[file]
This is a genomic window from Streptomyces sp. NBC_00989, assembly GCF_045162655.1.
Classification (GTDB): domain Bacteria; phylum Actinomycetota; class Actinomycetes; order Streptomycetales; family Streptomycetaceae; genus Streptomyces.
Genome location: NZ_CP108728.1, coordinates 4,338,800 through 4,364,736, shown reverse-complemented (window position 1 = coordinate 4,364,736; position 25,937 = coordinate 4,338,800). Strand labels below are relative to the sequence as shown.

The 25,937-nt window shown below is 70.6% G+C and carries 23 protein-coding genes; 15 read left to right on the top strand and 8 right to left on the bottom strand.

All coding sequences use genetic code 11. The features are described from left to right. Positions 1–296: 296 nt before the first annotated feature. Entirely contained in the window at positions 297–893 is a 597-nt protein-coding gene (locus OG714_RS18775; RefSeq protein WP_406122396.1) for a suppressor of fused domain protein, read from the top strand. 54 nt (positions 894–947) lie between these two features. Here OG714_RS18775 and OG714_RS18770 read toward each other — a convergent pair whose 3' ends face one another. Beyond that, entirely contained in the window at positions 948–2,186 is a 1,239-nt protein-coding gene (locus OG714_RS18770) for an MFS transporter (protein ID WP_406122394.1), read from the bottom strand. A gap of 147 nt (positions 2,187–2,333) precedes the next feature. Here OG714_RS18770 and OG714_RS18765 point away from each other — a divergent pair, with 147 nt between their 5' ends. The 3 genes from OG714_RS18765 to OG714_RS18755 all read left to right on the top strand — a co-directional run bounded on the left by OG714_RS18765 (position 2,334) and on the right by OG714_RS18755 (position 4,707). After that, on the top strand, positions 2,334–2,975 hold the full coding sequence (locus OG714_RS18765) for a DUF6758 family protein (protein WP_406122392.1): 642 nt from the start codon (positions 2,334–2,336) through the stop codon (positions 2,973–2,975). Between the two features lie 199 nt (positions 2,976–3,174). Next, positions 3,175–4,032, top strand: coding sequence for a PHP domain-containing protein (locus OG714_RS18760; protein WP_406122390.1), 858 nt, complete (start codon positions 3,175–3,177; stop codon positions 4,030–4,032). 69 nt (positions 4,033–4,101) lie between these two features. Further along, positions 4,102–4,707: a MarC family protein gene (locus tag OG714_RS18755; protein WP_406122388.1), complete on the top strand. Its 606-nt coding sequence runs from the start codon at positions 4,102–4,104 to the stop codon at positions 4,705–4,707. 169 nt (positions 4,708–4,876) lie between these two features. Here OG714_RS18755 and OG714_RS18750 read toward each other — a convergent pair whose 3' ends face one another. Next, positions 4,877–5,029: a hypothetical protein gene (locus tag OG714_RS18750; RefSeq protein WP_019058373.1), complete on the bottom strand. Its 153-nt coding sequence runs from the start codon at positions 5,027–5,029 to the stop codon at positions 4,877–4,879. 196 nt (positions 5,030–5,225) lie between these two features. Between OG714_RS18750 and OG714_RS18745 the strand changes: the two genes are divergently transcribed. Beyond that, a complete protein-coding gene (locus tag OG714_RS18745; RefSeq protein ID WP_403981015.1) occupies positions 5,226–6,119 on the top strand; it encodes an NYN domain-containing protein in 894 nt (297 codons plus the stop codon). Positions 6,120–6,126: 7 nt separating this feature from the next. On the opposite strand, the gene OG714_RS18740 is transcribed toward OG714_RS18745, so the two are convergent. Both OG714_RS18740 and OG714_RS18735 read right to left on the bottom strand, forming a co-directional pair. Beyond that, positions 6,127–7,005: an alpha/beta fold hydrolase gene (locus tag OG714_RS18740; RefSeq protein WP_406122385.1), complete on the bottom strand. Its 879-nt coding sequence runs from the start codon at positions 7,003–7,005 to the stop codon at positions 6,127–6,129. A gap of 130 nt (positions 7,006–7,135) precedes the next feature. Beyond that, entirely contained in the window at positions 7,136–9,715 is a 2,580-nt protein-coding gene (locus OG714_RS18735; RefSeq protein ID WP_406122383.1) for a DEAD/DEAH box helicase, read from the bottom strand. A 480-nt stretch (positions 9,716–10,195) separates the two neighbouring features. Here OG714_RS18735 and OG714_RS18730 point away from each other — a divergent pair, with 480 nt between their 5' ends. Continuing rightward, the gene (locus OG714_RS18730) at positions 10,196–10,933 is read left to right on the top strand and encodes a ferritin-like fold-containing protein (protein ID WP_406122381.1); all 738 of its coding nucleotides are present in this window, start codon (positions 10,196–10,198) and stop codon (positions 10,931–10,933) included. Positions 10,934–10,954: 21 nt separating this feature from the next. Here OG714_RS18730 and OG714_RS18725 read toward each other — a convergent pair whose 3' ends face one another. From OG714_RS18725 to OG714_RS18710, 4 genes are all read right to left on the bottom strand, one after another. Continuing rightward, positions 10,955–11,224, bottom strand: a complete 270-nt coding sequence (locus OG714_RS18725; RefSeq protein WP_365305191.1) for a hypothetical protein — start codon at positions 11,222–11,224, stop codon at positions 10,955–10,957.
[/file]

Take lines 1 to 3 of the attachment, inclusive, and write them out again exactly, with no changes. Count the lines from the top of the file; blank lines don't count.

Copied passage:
This is a genomic window from Streptomyces sp. NBC_00989, assembly GCF_045162655.1.
Classification (GTDB): domain Bacteria; phylum Actinomycetota; class Actinomycetes; order Streptomycetales; family Streptomycetaceae; genus Streptomyces.
Genome location: NZ_CP108728.1, coordinates 4,338,800 through 4,364,736, shown reverse-complemented (window position 1 = coordinate 4,364,736; position 25,937 = coordinate 4,338,800). Strand labels below are relative to the sequence as shown.